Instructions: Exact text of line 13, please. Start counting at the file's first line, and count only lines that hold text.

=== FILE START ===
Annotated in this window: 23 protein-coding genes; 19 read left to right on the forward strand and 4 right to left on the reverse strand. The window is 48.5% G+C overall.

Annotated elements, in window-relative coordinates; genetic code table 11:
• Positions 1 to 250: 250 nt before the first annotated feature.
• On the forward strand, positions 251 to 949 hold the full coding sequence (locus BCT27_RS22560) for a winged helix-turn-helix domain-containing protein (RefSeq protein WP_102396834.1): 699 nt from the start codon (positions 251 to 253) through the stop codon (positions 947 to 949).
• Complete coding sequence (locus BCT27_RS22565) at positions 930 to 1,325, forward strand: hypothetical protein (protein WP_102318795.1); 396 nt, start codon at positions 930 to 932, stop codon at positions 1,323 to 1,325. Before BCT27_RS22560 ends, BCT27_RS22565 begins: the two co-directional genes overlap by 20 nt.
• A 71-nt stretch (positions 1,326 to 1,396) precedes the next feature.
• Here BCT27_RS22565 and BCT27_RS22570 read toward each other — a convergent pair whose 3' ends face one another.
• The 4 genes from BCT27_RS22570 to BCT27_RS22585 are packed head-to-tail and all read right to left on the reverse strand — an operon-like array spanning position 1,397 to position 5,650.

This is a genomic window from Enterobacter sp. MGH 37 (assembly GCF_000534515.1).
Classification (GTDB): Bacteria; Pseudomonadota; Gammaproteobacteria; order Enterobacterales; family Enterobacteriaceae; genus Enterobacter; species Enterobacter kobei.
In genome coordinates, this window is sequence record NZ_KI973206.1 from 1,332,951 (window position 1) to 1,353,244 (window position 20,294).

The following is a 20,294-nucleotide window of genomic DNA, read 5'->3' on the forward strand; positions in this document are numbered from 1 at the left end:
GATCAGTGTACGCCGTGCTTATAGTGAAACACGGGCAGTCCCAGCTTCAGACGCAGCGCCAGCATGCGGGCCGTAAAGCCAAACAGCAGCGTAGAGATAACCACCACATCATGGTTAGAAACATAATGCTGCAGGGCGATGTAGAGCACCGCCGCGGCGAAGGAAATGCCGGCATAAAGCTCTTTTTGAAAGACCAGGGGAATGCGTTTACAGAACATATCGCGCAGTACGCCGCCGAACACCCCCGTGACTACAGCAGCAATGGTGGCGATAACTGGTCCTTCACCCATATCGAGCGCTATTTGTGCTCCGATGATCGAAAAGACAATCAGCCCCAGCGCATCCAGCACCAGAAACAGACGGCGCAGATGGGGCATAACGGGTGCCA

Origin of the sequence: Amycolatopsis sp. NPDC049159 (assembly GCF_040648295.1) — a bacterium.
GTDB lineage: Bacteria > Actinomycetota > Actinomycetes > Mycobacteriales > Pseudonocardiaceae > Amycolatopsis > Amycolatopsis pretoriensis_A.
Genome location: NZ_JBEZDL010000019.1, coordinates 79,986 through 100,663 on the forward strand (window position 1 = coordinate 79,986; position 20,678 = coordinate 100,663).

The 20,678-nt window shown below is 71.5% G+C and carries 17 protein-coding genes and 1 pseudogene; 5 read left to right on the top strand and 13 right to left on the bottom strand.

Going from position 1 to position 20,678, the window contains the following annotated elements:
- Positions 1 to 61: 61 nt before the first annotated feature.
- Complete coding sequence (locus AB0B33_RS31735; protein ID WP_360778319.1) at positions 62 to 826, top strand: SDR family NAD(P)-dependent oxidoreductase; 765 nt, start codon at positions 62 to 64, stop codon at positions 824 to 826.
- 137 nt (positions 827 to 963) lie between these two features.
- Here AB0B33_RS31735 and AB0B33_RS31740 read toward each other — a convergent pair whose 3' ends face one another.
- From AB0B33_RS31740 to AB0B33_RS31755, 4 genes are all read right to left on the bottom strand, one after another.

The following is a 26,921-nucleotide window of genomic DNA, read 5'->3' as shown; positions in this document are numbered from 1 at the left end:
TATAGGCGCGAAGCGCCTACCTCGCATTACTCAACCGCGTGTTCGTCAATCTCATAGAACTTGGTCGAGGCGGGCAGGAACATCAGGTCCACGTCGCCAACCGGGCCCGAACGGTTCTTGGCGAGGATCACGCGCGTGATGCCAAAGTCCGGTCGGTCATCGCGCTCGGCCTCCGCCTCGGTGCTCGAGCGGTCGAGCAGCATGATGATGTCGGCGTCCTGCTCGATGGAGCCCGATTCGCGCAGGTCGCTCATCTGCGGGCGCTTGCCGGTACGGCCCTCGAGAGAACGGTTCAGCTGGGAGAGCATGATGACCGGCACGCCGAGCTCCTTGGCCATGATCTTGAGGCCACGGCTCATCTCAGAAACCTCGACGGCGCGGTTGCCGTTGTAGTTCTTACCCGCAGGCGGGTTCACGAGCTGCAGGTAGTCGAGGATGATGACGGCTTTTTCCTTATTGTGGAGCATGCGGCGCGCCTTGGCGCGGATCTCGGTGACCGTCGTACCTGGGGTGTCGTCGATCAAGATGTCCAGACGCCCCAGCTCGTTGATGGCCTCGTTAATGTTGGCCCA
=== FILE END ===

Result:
GATCAGTGTACGCCGTGCTTATAGTGAAACACGGGCAGTCCCAGCTTCAGACGCAGCGCCAGCATGCGGGCCGTAAAGCCAAACAGCAGCGTAGAGATAACCACCACATCATGGTTAGAAACATAATGCTGCAGGGCGATGTAGAGCACCGCCGCGGCGAAGGAAATGCCGGCATAAAGCTCTTTTTGAAAGACCAGGGGAATGCGTTTACAGAACATATCGCGCAGTACGCCGCCGAACACCCCCGTGACTACAGCAGCAATGGTGGCGATAACTGGTCCTTCACCCATATCGAGCGCTATTTGTGCTCCGATGATCGAAAAGACAATCAGCCCCAGCGCATCCAGCACCAGAAACAGACGGCGCAGATGGGGCATAACGGGTGCCA